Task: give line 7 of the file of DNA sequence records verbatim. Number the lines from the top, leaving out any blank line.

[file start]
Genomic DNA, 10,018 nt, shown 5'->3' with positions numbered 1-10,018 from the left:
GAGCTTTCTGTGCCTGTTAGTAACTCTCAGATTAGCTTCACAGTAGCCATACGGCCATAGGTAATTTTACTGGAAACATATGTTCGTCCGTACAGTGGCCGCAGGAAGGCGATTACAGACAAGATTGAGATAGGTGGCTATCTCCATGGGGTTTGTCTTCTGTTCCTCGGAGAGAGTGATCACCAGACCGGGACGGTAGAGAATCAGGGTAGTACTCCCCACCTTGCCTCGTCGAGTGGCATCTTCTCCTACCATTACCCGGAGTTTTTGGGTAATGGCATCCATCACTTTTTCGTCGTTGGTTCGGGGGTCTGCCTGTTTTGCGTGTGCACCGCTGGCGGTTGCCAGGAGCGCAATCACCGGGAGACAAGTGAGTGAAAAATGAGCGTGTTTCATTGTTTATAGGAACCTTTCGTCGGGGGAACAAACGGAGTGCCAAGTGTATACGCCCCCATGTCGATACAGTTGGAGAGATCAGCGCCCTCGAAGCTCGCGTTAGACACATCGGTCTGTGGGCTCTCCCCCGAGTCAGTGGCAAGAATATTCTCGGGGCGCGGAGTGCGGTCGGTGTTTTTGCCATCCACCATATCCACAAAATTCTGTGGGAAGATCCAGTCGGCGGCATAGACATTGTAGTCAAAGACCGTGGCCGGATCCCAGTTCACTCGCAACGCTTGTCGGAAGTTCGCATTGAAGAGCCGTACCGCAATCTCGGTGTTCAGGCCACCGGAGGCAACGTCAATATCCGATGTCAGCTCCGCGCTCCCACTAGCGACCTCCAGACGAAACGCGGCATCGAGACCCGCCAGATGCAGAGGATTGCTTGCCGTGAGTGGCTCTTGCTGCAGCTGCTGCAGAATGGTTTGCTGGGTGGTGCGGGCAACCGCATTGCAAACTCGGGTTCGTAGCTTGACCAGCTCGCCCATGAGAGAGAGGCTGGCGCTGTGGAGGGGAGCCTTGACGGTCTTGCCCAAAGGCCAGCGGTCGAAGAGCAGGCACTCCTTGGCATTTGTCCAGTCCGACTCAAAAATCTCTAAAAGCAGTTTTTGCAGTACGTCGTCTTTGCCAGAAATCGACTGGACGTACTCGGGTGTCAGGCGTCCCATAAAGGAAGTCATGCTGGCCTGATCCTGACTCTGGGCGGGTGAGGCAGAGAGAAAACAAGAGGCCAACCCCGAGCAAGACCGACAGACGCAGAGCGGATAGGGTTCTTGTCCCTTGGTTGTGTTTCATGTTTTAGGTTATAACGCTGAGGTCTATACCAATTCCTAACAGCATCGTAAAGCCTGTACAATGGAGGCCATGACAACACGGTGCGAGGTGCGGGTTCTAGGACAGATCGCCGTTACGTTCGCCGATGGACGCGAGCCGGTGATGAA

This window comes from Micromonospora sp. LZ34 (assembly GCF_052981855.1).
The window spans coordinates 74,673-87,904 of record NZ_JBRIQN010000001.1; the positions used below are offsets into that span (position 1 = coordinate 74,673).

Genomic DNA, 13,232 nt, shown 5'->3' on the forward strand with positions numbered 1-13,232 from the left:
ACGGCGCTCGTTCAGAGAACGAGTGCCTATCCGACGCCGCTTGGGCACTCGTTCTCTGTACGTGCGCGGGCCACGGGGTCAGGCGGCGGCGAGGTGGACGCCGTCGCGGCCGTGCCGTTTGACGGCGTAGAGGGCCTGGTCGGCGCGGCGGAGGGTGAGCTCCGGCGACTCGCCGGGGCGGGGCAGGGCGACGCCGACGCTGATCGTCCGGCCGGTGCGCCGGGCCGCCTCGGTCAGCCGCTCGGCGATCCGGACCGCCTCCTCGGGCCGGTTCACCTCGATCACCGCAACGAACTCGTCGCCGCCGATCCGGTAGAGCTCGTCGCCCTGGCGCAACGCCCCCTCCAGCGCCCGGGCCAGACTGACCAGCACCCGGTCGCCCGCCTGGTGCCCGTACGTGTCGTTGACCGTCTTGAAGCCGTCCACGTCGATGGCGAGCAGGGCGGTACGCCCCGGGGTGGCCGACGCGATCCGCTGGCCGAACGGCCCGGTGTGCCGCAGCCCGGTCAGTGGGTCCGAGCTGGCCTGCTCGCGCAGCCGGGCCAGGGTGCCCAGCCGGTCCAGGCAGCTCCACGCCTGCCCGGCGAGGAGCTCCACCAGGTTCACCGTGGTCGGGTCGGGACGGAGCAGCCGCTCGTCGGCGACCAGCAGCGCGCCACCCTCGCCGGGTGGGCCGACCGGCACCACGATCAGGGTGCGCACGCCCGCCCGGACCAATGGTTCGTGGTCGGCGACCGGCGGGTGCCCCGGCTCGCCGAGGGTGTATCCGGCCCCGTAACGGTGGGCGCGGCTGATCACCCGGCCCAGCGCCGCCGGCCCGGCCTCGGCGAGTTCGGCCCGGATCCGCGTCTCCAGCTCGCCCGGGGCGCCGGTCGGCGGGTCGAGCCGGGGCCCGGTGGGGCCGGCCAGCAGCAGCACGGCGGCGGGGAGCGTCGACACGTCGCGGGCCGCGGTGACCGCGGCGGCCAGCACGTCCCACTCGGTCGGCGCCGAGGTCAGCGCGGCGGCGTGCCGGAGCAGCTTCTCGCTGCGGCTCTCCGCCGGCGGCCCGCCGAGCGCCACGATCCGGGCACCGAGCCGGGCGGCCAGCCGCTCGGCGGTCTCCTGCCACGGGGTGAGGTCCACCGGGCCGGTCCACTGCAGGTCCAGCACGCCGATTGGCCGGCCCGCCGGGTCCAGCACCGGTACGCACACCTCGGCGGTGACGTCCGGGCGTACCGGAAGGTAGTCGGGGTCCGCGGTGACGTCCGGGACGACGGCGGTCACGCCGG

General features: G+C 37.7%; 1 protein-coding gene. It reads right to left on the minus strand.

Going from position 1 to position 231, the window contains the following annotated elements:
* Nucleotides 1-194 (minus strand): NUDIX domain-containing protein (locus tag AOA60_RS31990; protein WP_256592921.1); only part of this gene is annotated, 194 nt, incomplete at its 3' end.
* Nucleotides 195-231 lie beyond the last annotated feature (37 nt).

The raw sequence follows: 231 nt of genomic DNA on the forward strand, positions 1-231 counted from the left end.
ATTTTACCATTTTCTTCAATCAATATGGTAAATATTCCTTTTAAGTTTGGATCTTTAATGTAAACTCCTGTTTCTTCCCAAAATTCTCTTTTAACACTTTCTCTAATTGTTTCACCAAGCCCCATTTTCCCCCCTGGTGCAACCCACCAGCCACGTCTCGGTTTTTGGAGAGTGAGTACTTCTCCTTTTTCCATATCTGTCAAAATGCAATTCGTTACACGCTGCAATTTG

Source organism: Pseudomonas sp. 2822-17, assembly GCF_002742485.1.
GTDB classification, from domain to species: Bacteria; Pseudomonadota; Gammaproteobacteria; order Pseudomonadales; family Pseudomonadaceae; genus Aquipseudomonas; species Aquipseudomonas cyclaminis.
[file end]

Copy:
General features: G+C 37.7%; 1 protein-coding gene. It reads right to left on the minus strand.